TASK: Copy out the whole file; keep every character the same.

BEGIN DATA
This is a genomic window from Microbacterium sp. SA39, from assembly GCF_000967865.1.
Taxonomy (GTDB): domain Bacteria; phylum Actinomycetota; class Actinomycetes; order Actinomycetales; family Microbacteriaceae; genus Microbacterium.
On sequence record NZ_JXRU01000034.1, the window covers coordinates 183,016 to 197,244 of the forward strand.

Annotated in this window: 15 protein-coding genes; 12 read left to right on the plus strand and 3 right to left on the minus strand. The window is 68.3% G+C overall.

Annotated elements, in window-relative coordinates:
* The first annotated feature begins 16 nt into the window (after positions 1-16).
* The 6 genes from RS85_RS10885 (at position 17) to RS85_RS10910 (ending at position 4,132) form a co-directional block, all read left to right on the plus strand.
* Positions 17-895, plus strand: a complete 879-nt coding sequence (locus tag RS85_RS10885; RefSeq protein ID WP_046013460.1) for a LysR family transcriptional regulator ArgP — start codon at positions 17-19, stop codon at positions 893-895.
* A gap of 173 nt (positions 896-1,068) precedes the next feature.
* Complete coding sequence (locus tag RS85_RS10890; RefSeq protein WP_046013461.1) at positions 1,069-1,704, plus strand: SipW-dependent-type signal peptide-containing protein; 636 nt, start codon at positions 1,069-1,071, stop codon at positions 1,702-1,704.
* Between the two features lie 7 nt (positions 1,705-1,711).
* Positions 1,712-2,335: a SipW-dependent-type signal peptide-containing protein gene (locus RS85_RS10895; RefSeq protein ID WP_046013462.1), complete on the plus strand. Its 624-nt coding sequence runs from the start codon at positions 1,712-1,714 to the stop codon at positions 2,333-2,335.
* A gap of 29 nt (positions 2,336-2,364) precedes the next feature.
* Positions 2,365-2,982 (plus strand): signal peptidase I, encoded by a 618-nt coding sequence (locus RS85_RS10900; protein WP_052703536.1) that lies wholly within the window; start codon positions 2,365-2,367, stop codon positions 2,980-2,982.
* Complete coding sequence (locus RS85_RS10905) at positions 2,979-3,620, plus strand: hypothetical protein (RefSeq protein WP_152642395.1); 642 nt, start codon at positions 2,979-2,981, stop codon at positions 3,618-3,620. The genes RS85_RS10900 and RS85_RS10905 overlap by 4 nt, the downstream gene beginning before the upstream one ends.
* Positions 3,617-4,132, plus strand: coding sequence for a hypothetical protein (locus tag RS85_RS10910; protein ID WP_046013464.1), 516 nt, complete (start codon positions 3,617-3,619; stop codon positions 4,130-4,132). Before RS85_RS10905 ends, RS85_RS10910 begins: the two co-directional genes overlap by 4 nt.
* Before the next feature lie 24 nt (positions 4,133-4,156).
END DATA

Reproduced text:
This is a genomic window from Microbacterium sp. SA39, from assembly GCF_000967865.1.
Taxonomy (GTDB): domain Bacteria; phylum Actinomycetota; class Actinomycetes; order Actinomycetales; family Microbacteriaceae; genus Microbacterium.
On sequence record NZ_JXRU01000034.1, the window covers coordinates 183,016 to 197,244 of the forward strand.

Annotated in this window: 15 protein-coding genes; 12 read left to right on the plus strand and 3 right to left on the minus strand. The window is 68.3% G+C overall.

Annotated elements, in window-relative coordinates:
* The first annotated feature begins 16 nt into the window (after positions 1-16).
* The 6 genes from RS85_RS10885 (at position 17) to RS85_RS10910 (ending at position 4,132) form a co-directional block, all read left to right on the plus strand.
* Positions 17-895, plus strand: a complete 879-nt coding sequence (locus tag RS85_RS10885; RefSeq protein ID WP_046013460.1) for a LysR family transcriptional regulator ArgP — start codon at positions 17-19, stop codon at positions 893-895.
* A gap of 173 nt (positions 896-1,068) precedes the next feature.
* Complete coding sequence (locus tag RS85_RS10890; RefSeq protein WP_046013461.1) at positions 1,069-1,704, plus strand: SipW-dependent-type signal peptide-containing protein; 636 nt, start codon at positions 1,069-1,071, stop codon at positions 1,702-1,704.
* Between the two features lie 7 nt (positions 1,705-1,711).
* Positions 1,712-2,335: a SipW-dependent-type signal peptide-containing protein gene (locus RS85_RS10895; RefSeq protein ID WP_046013462.1), complete on the plus strand. Its 624-nt coding sequence runs from the start codon at positions 1,712-1,714 to the stop codon at positions 2,333-2,335.
* A gap of 29 nt (positions 2,336-2,364) precedes the next feature.
* Positions 2,365-2,982 (plus strand): signal peptidase I, encoded by a 618-nt coding sequence (locus RS85_RS10900; protein WP_052703536.1) that lies wholly within the window; start codon positions 2,365-2,367, stop codon positions 2,980-2,982.
* Complete coding sequence (locus RS85_RS10905) at positions 2,979-3,620, plus strand: hypothetical protein (RefSeq protein WP_152642395.1); 642 nt, start codon at positions 2,979-2,981, stop codon at positions 3,618-3,620. The genes RS85_RS10900 and RS85_RS10905 overlap by 4 nt, the downstream gene beginning before the upstream one ends.
* Positions 3,617-4,132, plus strand: coding sequence for a hypothetical protein (locus tag RS85_RS10910; protein ID WP_046013464.1), 516 nt, complete (start codon positions 3,617-3,619; stop codon positions 4,130-4,132). Before RS85_RS10905 ends, RS85_RS10910 begins: the two co-directional genes overlap by 4 nt.
* Before the next feature lie 24 nt (positions 4,133-4,156).